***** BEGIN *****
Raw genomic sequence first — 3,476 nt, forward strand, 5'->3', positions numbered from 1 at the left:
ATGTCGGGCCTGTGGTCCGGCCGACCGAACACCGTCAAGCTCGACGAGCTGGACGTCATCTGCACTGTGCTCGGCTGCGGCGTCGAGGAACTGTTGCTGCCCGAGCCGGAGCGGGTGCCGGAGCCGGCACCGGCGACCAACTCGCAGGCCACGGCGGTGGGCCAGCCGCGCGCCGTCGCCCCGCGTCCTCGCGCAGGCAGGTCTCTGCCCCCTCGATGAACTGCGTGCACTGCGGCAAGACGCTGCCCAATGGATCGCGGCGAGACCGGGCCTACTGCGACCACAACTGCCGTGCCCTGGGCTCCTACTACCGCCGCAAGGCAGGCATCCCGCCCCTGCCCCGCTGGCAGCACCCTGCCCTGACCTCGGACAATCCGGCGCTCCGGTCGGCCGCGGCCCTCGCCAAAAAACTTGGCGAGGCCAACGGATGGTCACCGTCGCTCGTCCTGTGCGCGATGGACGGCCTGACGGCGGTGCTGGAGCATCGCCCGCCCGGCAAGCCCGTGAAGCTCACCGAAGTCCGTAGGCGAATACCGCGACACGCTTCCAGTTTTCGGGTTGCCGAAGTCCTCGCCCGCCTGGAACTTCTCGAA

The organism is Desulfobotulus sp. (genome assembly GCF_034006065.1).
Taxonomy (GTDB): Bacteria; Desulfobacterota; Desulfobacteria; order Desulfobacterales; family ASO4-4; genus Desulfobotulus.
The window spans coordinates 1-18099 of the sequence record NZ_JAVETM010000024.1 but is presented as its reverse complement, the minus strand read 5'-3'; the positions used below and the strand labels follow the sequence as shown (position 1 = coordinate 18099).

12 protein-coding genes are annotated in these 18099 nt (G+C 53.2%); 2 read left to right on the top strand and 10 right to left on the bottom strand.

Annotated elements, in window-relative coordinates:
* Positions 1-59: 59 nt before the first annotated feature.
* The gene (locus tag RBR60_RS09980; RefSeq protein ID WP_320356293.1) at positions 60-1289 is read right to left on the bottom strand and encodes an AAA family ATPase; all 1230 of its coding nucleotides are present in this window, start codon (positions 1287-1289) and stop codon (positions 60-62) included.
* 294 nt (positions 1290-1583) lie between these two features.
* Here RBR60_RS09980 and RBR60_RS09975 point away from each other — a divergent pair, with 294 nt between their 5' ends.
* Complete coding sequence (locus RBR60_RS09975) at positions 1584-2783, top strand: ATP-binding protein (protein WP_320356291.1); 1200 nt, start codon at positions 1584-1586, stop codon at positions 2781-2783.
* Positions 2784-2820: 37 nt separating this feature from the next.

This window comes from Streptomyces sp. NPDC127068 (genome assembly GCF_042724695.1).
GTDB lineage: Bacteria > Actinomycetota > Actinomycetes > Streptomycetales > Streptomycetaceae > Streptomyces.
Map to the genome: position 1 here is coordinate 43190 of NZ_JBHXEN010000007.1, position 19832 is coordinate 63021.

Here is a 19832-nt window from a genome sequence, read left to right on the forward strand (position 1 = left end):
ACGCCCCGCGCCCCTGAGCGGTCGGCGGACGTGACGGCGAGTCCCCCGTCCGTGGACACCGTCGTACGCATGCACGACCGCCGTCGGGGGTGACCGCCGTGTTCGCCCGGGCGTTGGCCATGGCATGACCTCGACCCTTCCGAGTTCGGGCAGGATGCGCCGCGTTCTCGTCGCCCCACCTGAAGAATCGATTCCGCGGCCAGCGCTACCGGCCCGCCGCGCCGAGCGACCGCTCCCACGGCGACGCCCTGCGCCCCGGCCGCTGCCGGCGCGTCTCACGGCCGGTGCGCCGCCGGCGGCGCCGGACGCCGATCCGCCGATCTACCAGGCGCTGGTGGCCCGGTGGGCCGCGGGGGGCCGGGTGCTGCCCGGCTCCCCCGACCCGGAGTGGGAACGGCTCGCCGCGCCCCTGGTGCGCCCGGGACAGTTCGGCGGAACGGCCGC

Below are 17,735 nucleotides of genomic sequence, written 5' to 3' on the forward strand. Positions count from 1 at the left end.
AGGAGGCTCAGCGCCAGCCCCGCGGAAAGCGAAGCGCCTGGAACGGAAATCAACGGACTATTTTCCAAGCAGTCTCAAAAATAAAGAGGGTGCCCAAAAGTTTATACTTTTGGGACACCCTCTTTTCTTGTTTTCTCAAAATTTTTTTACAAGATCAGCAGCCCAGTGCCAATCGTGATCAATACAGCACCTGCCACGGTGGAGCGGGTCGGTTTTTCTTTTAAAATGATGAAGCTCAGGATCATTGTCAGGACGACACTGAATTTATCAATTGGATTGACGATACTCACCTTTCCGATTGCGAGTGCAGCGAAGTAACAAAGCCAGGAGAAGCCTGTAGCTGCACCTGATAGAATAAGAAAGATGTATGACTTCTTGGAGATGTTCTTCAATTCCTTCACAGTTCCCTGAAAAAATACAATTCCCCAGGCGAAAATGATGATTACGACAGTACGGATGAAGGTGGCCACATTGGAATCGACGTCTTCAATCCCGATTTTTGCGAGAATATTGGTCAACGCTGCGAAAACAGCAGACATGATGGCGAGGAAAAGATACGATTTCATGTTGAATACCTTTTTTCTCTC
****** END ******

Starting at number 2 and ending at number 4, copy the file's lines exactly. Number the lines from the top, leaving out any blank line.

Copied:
ATGTCGGGCCTGTGGTCCGGCCGACCGAACACCGTCAAGCTCGACGAGCTGGACGTCATCTGCACTGTGCTCGGCTGCGGCGTCGAGGAACTGTTGCTGCCCGAGCCGGAGCGGGTGCCGGAGCCGGCACCGGCGACCAACTCGCAGGCCACGGCGGTGGGCCAGCCGCGCGCCGTCGCCCCGCGTCCTCGCGCAGGCAGGTCTCTGCCCCCTCGATGAACTGCGTGCACTGCGGCAAGACGCTGCCCAATGGATCGCGGCGAGACCGGGCCTACTGCGACCACAACTGCCGTGCCCTGGGCTCCTACTACCGCCGCAAGGCAGGCATCCCGCCCCTGCCCCGCTGGCAGCACCCTGCCCTGACCTCGGACAATCCGGCGCTCCGGTCGGCCGCGGCCCTCGCCAAAAAACTTGGCGAGGCCAACGGATGGTCACCGTCGCTCGTCCTGTGCGCGATGGACGGCCTGACGGCGGTGCTGGAGCATCGCCCGCCCGGCAAGCCCGTGAAGCTCACCGAAGTCCGTAGGCGAATACCGCGACACGCTTCCAGTTTTCGGGTTGCCGAAGTCCTCGCCCGCCTGGAACTTCTCGAA

The organism is Desulfobotulus sp. (genome assembly GCF_034006065.1).
Taxonomy (GTDB): Bacteria; Desulfobacterota; Desulfobacteria; order Desulfobacterales; family ASO4-4; genus Desulfobotulus.